Mr George MS said: “Given we don’t have a District General Hospital in Powys, it is all the more important that we continue to have an air ambulance base in mid Wales.

"I am calling on individual regions like Powys Teaching Health Board, who will have the final [say] to reject the recommendation which clearly does not have the support of the of the public in mid Wales.”

Mr Williams said: “Local campaigning has been very strong and I am extremely proud of the way our communities have united to support this vital lifeline for our area. The people of mid Wales have donated and fundraised for the air ambulance for many years precisely because they know how important it is.

“Ever since the plans to close Welshpool’s base were haphazardly leaked out in August 2022, the ensuing consultation and engagement process has been extremely poor.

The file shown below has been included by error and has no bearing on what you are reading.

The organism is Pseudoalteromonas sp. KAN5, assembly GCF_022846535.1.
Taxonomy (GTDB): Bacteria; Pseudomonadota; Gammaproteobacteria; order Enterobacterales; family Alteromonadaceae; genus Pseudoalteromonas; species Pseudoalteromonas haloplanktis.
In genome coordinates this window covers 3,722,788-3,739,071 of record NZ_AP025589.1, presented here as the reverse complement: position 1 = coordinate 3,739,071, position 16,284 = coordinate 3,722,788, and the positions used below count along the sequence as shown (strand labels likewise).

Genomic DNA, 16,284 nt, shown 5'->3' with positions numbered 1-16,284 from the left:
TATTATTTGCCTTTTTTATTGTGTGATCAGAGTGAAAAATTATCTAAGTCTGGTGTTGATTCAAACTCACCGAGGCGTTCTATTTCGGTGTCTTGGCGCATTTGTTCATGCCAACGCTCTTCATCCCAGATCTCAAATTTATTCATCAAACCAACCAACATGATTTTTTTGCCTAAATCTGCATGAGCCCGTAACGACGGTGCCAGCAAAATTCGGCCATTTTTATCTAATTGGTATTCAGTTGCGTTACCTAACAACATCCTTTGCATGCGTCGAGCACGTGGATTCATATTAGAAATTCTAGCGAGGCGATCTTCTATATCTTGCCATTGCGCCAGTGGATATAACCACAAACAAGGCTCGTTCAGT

“The people of mid Wales will rightfully question whether this was a done deal from the start.”

Glantwymyn councillor Elwyn Vaughan said the recommendation to close Welshpool and Caernarfon bases and centralise them in the Rhuddlan area was a disgrace.

Elwyn Vaughan
(Picture supplied)

“Time after time mid Wales residents have clearly shown the need for this resource, the importance of the air ambulance and the distances to health services, yet all that seems to have been thrown to the wind on the basis of some unmet need elsewhere.

“Well if there’s a unmet need in north east Wales then the simple answer would be to place a rapid response vehicle there as happens in Cardiff because the reality is the helicopter won’t be able to be used very often in those urban settings as is the case in Cardiff.

“There’s no firm proposal, nothing concrete, nothing to alleviate the genuine concerns many have. No assurance or suggestion what or where that ‘clinical model’ will be and where’s the funding going to come from?